The Atlanta Falcons’ decision to make Kyle Pitts the highest-drafted tight end in NFL history last week could have some wide-ranging ramifications. Primarily, rumors continue to persist that seven-time Pro Bowl wide receiver Julio Jones could be traded after June 1.
We recently focused on why Atlanta would have to wait about a month before moving the future Hall of Fame pass-catcher. In short, it’s all about the team’s lackluster salary cap situation and the fact that said move would save it a ton of money this season.
As for a potential trade of Jones, there’s a growing sentiment around league circles that it’s now more likely than ever that he is moved this offseason. That includes Peter King of NBC Sports after a recent conversation with new Atlanta Falcons general manager Terry Fontenot.
“The one other thing I left there with is that I don’t think because Julio Jones wasn’t traded on draft weekend, I don’t think that means that he won’t be traded,” King reported recently. “And in fact, I’d say it’s better than 50-50 that he will be traded before training camp begins.”
This is the clearest indication yet that Fontenot and Co. are prepared to move off one of the greatest wide receivers in modern NFL history.
Prior to dealing with multiple lower-body injuries that cost him all but seven games this past season, Jones was the single-most productive receiver in the NFL. From 2014-19, the 32-year-old veteran averaged 104 receptions for 1,564 yards.
So why would the Atlanta Falcons trade Julio Jones?
It makes sense from both a financial and on-field aspect. In addition to drafting Kyle Pitts and picking up the 2022 option on last season’s leading receiver, Calvin Ridley, the Falcons were left in salary cap hell following the firing of former general manager Thomas Dimitroff last season.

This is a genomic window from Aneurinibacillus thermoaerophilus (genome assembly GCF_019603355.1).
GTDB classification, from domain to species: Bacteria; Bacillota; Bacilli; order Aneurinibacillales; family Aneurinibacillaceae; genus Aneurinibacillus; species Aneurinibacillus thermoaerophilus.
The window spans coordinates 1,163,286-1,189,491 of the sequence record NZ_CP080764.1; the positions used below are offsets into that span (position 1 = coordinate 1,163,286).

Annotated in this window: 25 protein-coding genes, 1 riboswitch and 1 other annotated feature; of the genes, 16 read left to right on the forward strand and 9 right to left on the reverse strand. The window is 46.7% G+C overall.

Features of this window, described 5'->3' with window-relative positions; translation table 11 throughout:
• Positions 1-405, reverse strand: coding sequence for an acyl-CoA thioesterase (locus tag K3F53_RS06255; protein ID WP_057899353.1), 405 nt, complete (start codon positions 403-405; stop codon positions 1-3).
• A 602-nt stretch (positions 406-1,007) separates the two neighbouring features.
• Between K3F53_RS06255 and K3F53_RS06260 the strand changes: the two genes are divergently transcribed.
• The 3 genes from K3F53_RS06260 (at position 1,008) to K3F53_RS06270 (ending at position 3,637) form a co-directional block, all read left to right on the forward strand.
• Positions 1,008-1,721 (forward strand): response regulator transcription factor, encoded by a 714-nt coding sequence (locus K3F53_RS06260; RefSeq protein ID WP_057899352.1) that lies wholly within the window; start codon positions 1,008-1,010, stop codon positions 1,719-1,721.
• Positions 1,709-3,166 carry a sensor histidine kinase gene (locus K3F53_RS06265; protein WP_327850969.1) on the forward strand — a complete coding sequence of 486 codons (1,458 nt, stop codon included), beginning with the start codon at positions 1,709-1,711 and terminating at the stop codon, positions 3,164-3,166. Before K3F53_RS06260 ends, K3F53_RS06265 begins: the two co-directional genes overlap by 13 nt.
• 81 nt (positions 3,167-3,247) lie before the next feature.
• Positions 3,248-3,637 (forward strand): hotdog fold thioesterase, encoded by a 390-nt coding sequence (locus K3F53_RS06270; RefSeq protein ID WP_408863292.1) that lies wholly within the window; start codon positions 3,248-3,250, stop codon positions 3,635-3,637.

Atlanta currently finds itself just $2.1 million under the cap and has not signed a single member of its 2021 NFL Draft class. Matt Ryan, Julio Jones, Grady Jarrett and Jake Matthews are slated to count a combined $83-plus million against the cap this coming season. By trading the star receiver, the Atlanta Falcons would save $15.3 million against said cap.
From an on-field perspective, Pitts and Ridley are going to be the two skill-position players to lead the Falcons moving forward under new head coach Arthur Smith. Why not give them a chance to shine with Ryan under center in 2021? After all, these Falcons are nothing more than bottom-end playoff contenders this season. Acquiring future draft assets for Jones might make the most sense.
Most realistic landing spots for Atlanta Falcons wide receiver Julio Jones
A lot of this is complicated by the $15.3 million Jones would cost against the cap for an acquiring team. At this point in the offseason, very few organizations have that type of money to spend. Add in the downtick in the 2021 NFL salary cap due to the COVID-19 pandemic, and that’s magnified further.
Among those currently in the top-10 when it comes to cap room, the Indianapolis Colts and New York Jets could make sense. Indy still needs to find that true No. 1 receiver for the recently-acquired Carson Wentz. Meanwhile, New York adding Jones to the mix for rookie No. 2 pick Zach Wilson would be ideal. New York is especially interesting in that first-year offensive coordinator Mike LaFleur worked with Jones in Atlanta back in 2015 and 2016.
No Julio Jones rumor can go fulfilled unless the San Francisco 49ers are mentioned as a possibility due to his built-in relationship with former Atlanta Falcons offensive coordinator Kyle Shanahan. San Francisco’s decision to avoid wide receiver in the NFL Draft for the first time in 18 years could also act as a harbinger of things to come. With that said, the financial component might not make sense for the 49ers here.
Among those who have a need at wide receiver and have not been afraid to pull off blockbusters in the past, the New England Patriots and Las Vegas Raiders should also be talked about as potential trade options.
Either way, this certainly is something to keep an eye on heading into the start of training camps in late July.